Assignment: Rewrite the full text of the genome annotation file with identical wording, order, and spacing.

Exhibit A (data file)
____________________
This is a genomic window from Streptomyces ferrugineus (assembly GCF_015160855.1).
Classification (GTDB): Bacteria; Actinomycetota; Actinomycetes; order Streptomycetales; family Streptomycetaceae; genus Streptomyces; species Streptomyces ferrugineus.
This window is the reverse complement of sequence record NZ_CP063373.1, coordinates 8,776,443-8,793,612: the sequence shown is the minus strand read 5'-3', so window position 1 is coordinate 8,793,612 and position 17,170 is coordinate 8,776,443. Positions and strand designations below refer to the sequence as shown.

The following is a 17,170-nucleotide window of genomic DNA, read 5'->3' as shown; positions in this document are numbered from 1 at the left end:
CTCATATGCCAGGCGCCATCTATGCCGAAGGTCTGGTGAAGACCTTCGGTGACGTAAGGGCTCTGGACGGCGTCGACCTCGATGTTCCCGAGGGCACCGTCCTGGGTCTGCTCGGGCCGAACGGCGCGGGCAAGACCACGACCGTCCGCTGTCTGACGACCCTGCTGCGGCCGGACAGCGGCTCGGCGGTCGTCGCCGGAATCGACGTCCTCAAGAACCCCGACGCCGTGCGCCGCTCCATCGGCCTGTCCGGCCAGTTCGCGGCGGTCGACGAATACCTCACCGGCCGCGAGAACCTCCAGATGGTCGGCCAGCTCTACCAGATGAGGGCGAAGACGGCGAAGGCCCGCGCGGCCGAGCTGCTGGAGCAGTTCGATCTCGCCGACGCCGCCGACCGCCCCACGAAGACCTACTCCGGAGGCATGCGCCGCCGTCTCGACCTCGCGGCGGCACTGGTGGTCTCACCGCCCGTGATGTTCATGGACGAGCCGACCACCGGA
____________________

This is a genomic window from Streptomyces ferrugineus (assembly GCF_015160855.1).
Classification (GTDB): Bacteria; Actinomycetota; Actinomycetes; order Streptomycetales; family Streptomycetaceae; genus Streptomyces; species Streptomyces ferrugineus.
This window is the reverse complement of sequence record NZ_CP063373.1, coordinates 8,776,443-8,793,612: the sequence shown is the minus strand read 5'-3', so window position 1 is coordinate 8,793,612 and position 17,170 is coordinate 8,776,443. Positions and strand designations below refer to the sequence as shown.

The following is a 17,170-nucleotide window of genomic DNA, read 5'->3' as shown; positions in this document are numbered from 1 at the left end:
CTCATATGCCAGGCGCCATCTATGCCGAAGGTCTGGTGAAGACCTTCGGTGACGTAAGGGCTCTGGACGGCGTCGACCTCGATGTTCCCGAGGGCACCGTCCTGGGTCTGCTCGGGCCGAACGGCGCGGGCAAGACCACGACCGTCCGCTGTCTGACGACCCTGCTGCGGCCGGACAGCGGCTCGGCGGTCGTCGCCGGAATCGACGTCCTCAAGAACCCCGACGCCGTGCGCCGCTCCATCGGCCTGTCCGGCCAGTTCGCGGCGGTCGACGAATACCTCACCGGCCGCGAGAACCTCCAGATGGTCGGCCAGCTCTACCAGATGAGGGCGAAGACGGCGAAGGCCCGCGCGGCCGAGCTGCTGGAGCAGTTCGATCTCGCCGACGCCGCCGACCGCCCCACGAAGACCTACTCCGGAGGCATGCGCCGCCGTCTCGACCTCGCGGCGGCACTGGTGGTCTCACCGCCCGTGATGTTCATGGACGAGCCGACCACCGGA